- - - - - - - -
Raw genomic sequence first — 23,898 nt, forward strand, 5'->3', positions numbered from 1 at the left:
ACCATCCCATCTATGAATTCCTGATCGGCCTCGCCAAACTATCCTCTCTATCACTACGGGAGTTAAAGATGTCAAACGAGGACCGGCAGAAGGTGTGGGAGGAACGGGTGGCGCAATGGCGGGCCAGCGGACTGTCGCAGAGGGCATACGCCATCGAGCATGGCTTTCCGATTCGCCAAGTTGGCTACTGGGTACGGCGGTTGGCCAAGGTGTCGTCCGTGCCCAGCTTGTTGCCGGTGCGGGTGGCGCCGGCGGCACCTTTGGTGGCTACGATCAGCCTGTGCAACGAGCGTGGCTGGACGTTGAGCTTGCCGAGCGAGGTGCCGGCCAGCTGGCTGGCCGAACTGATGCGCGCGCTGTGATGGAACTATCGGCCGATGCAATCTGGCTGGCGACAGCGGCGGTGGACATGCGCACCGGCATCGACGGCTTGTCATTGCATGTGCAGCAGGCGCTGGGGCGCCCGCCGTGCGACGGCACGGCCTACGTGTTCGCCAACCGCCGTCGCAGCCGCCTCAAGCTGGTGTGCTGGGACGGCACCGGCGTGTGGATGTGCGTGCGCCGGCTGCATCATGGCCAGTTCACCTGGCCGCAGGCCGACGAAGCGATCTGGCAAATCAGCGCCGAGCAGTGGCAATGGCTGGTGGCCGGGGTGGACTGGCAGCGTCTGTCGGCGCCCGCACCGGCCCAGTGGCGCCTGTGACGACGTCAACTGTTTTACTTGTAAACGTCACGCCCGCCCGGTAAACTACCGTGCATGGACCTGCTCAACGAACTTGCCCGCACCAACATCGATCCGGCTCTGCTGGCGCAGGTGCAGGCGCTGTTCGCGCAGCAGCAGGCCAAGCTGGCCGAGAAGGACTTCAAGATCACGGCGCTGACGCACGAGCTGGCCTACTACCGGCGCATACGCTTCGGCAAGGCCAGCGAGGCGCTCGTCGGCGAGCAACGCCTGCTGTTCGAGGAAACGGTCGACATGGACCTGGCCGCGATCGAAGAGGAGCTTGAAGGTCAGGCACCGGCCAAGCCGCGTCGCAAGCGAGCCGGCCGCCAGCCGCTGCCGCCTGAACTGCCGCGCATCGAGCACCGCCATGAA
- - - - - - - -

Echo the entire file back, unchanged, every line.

Raw genomic sequence first — 23,898 nt, forward strand, 5'->3', positions numbered from 1 at the left:
ACCATCCCATCTATGAATTCCTGATCGGCCTCGCCAAACTATCCTCTCTATCACTACGGGAGTTAAAGATGTCAAACGAGGACCGGCAGAAGGTGTGGGAGGAACGGGTGGCGCAATGGCGGGCCAGCGGACTGTCGCAGAGGGCATACGCCATCGAGCATGGCTTTCCGATTCGCCAAGTTGGCTACTGGGTACGGCGGTTGGCCAAGGTGTCGTCCGTGCCCAGCTTGTTGCCGGTGCGGGTGGCGCCGGCGGCACCTTTGGTGGCTACGATCAGCCTGTGCAACGAGCGTGGCTGGACGTTGAGCTTGCCGAGCGAGGTGCCGGCCAGCTGGCTGGCCGAACTGATGCGCGCGCTGTGATGGAACTATCGGCCGATGCAATCTGGCTGGCGACAGCGGCGGTGGACATGCGCACCGGCATCGACGGCTTGTCATTGCATGTGCAGCAGGCGCTGGGGCGCCCGCCGTGCGACGGCACGGCCTACGTGTTCGCCAACCGCCGTCGCAGCCGCCTCAAGCTGGTGTGCTGGGACGGCACCGGCGTGTGGATGTGCGTGCGCCGGCTGCATCATGGCCAGTTCACCTGGCCGCAGGCCGACGAAGCGATCTGGCAAATCAGCGCCGAGCAGTGGCAATGGCTGGTGGCCGGGGTGGACTGGCAGCGTCTGTCGGCGCCCGCACCGGCCCAGTGGCGCCTGTGACGACGTCAACTGTTTTACTTGTAAACGTCACGCCCGCCCGGTAAACTACCGTGCATGGACCTGCTCAACGAACTTGCCCGCACCAACATCGATCCGGCTCTGCTGGCGCAGGTGCAGGCGCTGTTCGCGCAGCAGCAGGCCAAGCTGGCCGAGAAGGACTTCAAGATCACGGCGCTGACGCACGAGCTGGCCTACTACCGGCGCATACGCTTCGGCAAGGCCAGCGAGGCGCTCGTCGGCGAGCAACGCCTGCTGTTCGAGGAAACGGTCGACATGGACCTGGCCGCGATCGAAGAGGAGCTTGAAGGTCAGGCACCGGCCAAGCCGCGTCGCAAGCGAGCCGGCCGCCAGCCGCTGCCGCCTGAACTGCCGCGCATCGAGCACCGCCATGAA